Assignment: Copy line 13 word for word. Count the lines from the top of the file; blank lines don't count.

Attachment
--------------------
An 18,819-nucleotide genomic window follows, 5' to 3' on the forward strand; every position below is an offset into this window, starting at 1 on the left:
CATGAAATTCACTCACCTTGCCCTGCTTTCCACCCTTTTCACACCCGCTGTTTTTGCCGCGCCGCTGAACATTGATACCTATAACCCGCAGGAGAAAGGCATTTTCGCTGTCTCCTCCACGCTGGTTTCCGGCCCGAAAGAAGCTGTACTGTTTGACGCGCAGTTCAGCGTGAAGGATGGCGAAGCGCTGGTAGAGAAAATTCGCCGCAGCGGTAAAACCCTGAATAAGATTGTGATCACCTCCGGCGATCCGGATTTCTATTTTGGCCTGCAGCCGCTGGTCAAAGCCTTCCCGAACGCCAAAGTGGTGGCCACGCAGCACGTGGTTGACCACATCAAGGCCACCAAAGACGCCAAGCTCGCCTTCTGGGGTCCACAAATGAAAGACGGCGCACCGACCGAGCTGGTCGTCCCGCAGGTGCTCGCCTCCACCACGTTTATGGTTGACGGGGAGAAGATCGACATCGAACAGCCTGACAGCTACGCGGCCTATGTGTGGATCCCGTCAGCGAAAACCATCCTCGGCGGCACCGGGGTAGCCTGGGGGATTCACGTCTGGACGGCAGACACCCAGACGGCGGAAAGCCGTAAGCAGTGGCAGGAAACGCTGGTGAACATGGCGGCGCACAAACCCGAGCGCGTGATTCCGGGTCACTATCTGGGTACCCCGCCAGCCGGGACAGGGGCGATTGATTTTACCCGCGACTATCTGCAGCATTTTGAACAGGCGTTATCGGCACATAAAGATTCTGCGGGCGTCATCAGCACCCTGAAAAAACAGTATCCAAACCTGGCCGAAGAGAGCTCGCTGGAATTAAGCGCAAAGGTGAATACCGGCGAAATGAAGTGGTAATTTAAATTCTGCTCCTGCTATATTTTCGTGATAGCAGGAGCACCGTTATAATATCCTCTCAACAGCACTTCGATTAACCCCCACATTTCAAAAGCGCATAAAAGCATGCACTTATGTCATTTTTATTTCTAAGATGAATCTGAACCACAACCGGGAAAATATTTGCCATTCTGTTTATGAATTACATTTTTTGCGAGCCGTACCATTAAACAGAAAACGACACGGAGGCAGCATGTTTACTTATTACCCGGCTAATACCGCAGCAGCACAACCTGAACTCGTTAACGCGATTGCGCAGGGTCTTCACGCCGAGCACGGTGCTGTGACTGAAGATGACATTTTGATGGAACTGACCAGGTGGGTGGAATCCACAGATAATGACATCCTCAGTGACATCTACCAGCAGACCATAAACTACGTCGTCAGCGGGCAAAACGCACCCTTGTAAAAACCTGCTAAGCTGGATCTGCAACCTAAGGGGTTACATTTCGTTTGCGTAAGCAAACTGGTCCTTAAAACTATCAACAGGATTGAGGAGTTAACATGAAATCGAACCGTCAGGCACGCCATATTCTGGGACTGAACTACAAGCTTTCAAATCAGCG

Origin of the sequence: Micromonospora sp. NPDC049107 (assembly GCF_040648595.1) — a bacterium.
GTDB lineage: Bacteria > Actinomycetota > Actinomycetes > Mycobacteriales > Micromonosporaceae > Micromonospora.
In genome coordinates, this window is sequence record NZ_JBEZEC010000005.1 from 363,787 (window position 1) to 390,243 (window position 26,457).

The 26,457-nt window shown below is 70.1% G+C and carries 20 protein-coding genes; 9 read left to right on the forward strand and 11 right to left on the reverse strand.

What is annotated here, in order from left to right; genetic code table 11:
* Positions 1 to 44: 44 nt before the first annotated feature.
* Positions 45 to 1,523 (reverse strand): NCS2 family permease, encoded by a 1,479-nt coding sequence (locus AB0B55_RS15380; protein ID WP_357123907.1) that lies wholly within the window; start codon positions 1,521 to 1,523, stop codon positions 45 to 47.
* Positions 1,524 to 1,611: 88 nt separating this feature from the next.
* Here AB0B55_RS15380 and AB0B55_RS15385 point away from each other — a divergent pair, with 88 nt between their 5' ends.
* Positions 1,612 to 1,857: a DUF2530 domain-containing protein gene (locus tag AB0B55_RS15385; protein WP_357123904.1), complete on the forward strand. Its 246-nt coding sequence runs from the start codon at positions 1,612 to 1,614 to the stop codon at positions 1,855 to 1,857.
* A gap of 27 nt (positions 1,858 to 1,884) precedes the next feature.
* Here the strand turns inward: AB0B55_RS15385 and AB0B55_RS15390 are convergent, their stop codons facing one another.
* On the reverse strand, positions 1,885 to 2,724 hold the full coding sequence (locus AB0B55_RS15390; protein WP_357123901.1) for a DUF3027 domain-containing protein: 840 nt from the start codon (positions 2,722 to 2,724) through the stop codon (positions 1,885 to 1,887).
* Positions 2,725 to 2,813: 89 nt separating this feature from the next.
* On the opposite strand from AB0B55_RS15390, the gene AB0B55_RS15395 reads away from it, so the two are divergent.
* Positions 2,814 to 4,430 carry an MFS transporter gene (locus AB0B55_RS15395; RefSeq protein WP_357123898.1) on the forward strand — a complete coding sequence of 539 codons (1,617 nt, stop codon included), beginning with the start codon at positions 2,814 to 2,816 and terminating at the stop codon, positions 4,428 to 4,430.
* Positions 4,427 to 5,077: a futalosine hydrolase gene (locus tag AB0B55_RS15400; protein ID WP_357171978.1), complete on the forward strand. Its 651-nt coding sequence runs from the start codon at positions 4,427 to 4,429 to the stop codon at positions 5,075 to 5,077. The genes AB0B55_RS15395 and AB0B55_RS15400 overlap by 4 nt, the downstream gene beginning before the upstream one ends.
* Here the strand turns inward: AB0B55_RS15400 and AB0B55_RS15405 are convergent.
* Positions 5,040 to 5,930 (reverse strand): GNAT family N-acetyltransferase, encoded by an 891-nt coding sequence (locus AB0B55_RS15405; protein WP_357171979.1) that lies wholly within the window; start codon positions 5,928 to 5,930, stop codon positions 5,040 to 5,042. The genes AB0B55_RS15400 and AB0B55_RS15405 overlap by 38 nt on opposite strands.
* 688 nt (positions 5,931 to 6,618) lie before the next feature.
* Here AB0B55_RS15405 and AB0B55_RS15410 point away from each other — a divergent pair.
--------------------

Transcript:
* A gap of 27 nt (positions 1,858 to 1,884) precedes the next feature.